Talkback

PUBLISHED : Thursday, 18 September, 2008, 12:00am
UPDATED : Thursday, 18 September, 2008, 12:00am
 

Should the schools targeted for closure be saved?

The proposal to close some schools represents a denial by officials of the dedication shown by teachers of band-three schools.

Although band-three schools may not nurture high-fliers, they can still make an important contribution to society by turning a number of rebellious kids into law-abiding and polite adults.

These teachers have developed methods specially designed for this type of student. Once band-three schools close down, the students will have to study in higher-band schools, where the teachers are not equipped to teach them. This is, therefore, an example of a bad allocation of precious education resources.

Instead of closing schools, the Education Bureau should reduce the teacher-student ratio in band-three schools so teachers have more time to deal with pupils' emotional and behavioural problems.

Michael Leung Chung-hong, Sham Shui Po

How can we tackle childhood obesity?

It is important to educate children at an early age about nutrition and exercise.

Families should plan outings that involve exercise and parents should make sure it is something that their child will enjoy. This will mean that they will continue participating in this activity.

Most children like to go to fast-food restaurants, but parents should only take them there for special treats. If they have a dim sum lunch, they should go for a walk afterwards. Also, children should not eat just before going to bed. That is one of the reasons people gain weight.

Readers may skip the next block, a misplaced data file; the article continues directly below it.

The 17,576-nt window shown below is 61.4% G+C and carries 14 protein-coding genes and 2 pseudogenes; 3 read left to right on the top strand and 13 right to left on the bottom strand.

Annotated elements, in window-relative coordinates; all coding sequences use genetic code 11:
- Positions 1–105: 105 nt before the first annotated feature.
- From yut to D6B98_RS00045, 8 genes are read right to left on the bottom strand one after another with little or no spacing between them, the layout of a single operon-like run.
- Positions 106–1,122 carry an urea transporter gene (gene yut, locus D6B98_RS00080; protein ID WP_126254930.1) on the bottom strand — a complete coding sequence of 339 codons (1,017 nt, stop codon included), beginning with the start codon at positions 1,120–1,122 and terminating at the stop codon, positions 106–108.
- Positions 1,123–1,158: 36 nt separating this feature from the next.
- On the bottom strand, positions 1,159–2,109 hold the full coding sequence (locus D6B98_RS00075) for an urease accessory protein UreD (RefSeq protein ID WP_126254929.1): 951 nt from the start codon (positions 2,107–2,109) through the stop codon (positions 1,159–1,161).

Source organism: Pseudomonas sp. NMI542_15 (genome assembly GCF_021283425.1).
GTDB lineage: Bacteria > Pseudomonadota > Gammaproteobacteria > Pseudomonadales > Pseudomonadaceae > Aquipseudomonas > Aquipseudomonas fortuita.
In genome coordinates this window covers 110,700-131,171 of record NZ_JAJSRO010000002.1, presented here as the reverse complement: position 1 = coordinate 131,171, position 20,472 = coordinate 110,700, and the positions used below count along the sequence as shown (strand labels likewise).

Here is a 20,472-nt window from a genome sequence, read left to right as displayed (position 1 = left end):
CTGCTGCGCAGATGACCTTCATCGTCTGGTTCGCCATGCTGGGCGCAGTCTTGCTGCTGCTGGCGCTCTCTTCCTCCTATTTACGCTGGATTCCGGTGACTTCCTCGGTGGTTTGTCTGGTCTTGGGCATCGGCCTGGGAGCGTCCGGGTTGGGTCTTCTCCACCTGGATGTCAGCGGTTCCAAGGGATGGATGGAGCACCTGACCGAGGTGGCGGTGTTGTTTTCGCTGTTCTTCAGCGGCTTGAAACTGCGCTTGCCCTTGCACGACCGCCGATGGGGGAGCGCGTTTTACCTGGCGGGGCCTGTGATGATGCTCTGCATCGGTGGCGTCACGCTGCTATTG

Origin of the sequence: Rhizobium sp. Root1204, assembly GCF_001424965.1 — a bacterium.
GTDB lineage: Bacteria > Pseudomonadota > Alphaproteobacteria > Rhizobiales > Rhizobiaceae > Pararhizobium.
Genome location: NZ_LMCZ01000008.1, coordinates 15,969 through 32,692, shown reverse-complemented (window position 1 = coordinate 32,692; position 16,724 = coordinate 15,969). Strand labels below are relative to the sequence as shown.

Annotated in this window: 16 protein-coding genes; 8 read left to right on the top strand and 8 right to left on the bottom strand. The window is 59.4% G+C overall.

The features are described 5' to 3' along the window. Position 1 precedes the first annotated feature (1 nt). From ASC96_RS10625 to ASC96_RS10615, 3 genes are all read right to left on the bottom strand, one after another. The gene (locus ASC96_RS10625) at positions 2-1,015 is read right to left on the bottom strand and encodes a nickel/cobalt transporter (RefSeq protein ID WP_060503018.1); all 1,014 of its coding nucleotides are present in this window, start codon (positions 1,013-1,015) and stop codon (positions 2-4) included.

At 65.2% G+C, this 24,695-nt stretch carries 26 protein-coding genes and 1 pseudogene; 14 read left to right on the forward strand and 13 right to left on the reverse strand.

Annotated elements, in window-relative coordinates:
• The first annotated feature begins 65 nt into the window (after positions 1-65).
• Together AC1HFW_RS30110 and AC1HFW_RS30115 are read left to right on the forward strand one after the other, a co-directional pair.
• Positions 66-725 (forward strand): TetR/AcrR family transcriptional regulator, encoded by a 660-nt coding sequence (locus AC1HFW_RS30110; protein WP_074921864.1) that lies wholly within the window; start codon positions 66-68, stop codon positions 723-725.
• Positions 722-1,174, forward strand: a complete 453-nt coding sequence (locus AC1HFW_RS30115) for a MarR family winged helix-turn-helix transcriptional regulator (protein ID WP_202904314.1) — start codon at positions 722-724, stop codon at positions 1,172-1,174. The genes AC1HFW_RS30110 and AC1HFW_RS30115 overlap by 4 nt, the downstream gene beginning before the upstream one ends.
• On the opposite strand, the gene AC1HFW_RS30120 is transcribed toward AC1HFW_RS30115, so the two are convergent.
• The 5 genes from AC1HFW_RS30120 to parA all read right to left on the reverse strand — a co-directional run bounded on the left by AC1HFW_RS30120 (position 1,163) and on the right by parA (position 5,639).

It is important for schools to have physical education programmes and teachers should discuss such programmes with parents. Children's minds are nourished with information and they can become physically healthy through exercise.

Mooncakes are a delicacy in Hong Kong and are popular at this time of the year. However, with all the eggs they contain, they are not good for people. People should try to come up with alternatives.

In Hong Kong, it is very easy to keep fit. The city is great for walking around and gives people plenty to choose from in terms of fresh fish and vegetables.

When diners are ordering food from a restaurant, they should ask for steamed fish and vegetables, with no sauce or oil. This is the healthy option.

Michele Kalish, The Peak

A survey has found that about 15 per cent of children in Hong Kong are overweight and more young people are becoming obese.

It is important that we deal with this problem, and schools, parents and lunch-box suppliers can all play a part.

Schools should provide students with more information about obesity, including the consequence for people who become and continue to be overweight, such as developing cardiovascular disease.

Pupils should be offered a better choice of diet and told that they should consider health issues when they decide what to eat. Parents can also help their children develop good dietary habits, such as eating more vegetables. In this respect, they can act as good role models for their children.